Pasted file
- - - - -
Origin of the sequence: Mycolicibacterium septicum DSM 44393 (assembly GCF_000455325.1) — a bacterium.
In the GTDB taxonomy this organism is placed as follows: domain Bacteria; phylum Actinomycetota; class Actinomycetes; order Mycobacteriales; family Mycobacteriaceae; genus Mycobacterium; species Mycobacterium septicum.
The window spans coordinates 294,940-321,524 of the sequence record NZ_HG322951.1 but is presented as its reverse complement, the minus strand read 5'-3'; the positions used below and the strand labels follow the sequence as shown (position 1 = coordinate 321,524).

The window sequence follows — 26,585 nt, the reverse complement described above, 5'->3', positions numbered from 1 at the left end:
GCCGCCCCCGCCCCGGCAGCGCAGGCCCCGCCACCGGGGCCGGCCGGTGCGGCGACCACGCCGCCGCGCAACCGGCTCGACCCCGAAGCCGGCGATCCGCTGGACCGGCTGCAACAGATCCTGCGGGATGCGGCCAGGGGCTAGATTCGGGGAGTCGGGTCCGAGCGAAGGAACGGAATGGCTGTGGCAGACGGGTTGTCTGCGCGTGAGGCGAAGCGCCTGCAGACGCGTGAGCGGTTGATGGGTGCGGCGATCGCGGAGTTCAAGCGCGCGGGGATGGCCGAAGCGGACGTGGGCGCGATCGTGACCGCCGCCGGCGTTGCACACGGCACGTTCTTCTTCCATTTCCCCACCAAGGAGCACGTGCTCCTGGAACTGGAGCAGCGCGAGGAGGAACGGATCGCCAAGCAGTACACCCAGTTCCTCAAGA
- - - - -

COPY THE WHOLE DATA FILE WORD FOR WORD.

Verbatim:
Origin of the sequence: Mycolicibacterium septicum DSM 44393 (assembly GCF_000455325.1) — a bacterium.
In the GTDB taxonomy this organism is placed as follows: domain Bacteria; phylum Actinomycetota; class Actinomycetes; order Mycobacteriales; family Mycobacteriaceae; genus Mycobacterium; species Mycobacterium septicum.
The window spans coordinates 294,940-321,524 of the sequence record NZ_HG322951.1 but is presented as its reverse complement, the minus strand read 5'-3'; the positions used below and the strand labels follow the sequence as shown (position 1 = coordinate 321,524).

The window sequence follows — 26,585 nt, the reverse complement described above, 5'->3', positions numbered from 1 at the left end:
GCCGCCCCCGCCCCGGCAGCGCAGGCCCCGCCACCGGGGCCGGCCGGTGCGGCGACCACGCCGCCGCGCAACCGGCTCGACCCCGAAGCCGGCGATCCGCTGGACCGGCTGCAACAGATCCTGCGGGATGCGGCCAGGGGCTAGATTCGGGGAGTCGGGTCCGAGCGAAGGAACGGAATGGCTGTGGCAGACGGGTTGTCTGCGCGTGAGGCGAAGCGCCTGCAGACGCGTGAGCGGTTGATGGGTGCGGCGATCGCGGAGTTCAAGCGCGCGGGGATGGCCGAAGCGGACGTGGGCGCGATCGTGACCGCCGCCGGCGTTGCACACGGCACGTTCTTCTTCCATTTCCCCACCAAGGAGCACGTGCTCCTGGAACTGGAGCAGCGCGAGGAGGAACGGATCGCCAAGCAGTACACCCAGTTCCTCAAGA